5 Ways to Compete with Online Hearing Aid Sales

Many people have engaged in the online shopping versus brick and mortar shopping debate. Both brick and mortar stores and online merchants have certain pros and cons that differ based upon the types of products offered and the specific needs of the individual shopper.

If you are not planning to sell hearing aids online, how can you compete with companies that do?

Here are 5 advantages that a brick and mortar store has versus their online counterparts.

 

  1. A core benefit is the most obvious one, the ability to touch and see objects in person. Online stores can provide the consumer with pictures and videos, but actually holding the product can provide some tactile impressions that simply cannot be matched online. Particularly when it comes to the sale of hearing aids. The ‘in-store” experience simply cannot be matched online.
  2. Instant gratification, the ability to buy an item and bring it home immediately. Not every hearing aid can be sold and brought home immediately but the option for many patients does exist.
  3. The ability to support local merchants. Don’t underestimate how strongly some of your patients feel about supporting their local economy. Your demographic is keenly aware of the interconnectivity of their financial well being to the financial well being of those around them. Even the younger demographic has slowly but surely begun to embrace the concept of “buy locally” with everything from food to clothing to home goods and so on.
  4. Your customer can speak directly to an expert about their purchase (in case there is any doubt that means you). You can provide information about the products and more importantly answer questions about the products that are bound to arise. Online stores provide answers to frequently asked questions but that’s of no use to a patient if their question isn’t listed.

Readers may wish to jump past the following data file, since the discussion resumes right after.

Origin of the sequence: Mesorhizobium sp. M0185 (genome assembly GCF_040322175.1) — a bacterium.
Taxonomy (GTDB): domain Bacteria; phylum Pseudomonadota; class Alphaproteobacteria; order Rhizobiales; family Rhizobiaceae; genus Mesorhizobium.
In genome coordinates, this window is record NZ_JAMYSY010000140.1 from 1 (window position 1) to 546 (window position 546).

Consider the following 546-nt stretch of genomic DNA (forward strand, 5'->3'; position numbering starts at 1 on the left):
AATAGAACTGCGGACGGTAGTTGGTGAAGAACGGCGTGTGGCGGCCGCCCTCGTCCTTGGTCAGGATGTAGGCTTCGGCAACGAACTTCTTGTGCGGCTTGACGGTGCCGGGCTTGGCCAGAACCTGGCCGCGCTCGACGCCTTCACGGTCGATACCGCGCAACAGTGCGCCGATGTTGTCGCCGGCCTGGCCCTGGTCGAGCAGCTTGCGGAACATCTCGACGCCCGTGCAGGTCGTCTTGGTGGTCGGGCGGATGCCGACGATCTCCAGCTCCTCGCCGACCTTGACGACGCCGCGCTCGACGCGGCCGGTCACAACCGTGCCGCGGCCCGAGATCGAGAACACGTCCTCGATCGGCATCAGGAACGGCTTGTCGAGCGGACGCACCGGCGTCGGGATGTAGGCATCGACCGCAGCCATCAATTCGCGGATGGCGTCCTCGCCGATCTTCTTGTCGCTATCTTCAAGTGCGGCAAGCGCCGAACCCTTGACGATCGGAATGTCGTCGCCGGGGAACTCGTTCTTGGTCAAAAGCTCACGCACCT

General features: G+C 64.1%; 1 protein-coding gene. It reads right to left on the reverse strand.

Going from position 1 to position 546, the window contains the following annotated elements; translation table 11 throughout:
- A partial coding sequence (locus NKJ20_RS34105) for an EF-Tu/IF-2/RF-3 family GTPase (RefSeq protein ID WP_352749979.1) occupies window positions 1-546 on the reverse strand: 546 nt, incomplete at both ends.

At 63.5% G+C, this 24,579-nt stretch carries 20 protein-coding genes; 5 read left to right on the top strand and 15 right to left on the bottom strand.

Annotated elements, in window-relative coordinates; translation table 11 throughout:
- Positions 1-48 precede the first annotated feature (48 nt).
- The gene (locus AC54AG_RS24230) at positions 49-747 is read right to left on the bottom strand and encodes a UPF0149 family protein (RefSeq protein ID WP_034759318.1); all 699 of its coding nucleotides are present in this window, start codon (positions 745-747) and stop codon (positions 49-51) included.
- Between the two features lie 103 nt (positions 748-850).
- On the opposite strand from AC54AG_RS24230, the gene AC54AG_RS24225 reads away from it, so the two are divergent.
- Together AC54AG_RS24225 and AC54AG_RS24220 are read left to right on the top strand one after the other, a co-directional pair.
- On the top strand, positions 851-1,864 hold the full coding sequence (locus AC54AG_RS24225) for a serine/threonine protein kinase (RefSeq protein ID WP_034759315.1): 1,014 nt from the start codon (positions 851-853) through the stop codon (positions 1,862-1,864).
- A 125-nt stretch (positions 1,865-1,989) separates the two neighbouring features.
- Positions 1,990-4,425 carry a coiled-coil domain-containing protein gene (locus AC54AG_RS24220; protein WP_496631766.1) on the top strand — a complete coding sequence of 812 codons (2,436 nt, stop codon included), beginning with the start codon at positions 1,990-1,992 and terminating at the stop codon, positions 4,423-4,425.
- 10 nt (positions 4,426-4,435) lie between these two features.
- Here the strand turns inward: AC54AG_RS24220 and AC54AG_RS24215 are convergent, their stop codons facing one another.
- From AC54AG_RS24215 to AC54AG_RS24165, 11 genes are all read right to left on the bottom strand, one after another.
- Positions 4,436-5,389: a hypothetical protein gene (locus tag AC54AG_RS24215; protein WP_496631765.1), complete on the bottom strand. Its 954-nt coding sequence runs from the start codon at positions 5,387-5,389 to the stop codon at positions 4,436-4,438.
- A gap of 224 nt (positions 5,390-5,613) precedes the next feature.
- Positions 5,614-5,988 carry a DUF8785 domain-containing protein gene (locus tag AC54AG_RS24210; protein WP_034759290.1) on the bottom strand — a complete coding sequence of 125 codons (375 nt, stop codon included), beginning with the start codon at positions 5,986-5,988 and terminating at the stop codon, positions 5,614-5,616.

5. You can provide service that is simply unavailable to online shoppers.
    • Walk in service hours
    • Include batteries with the sale and mail the batteries to the patient’s home.
    • Keep an ample supply of loaners, always welcome if your patient will be attending a once in a lifetime event days after his hearing aids need to be sent out for repair.

The most important thing to remember about service is that no two people will define service in exactly the same way. Ask questions and teach your staff to ask questions. Find out from your customers what you could do to provide a better experience and then do it.

Your demographic is concerned about their health, they have a hefty amount of discretionary income and they will be more than happy to spend it on your services if you give them plenty of reasons to.

About The Author

Robbie Bright-Poole

Robbie Ann Bright-Poole is currently the President and one of the founders of Oracle Hearing Group. Mrs. Poole opened her Audiology practice, Bright Hearing Center, in 1989. The success of her practice afforded her the opportunity to mentor others seeking a similar measure of success. She sold her practice and decided to make mentoring others in the field of Audiology a full-time business. Oracle Hearing Group obtained its first client in 2004. In addition to overseeing the day to day running of the Oracle she is the primarily responsible for the creation of the enormous amount of content that is at the disposal of each Oracle client.

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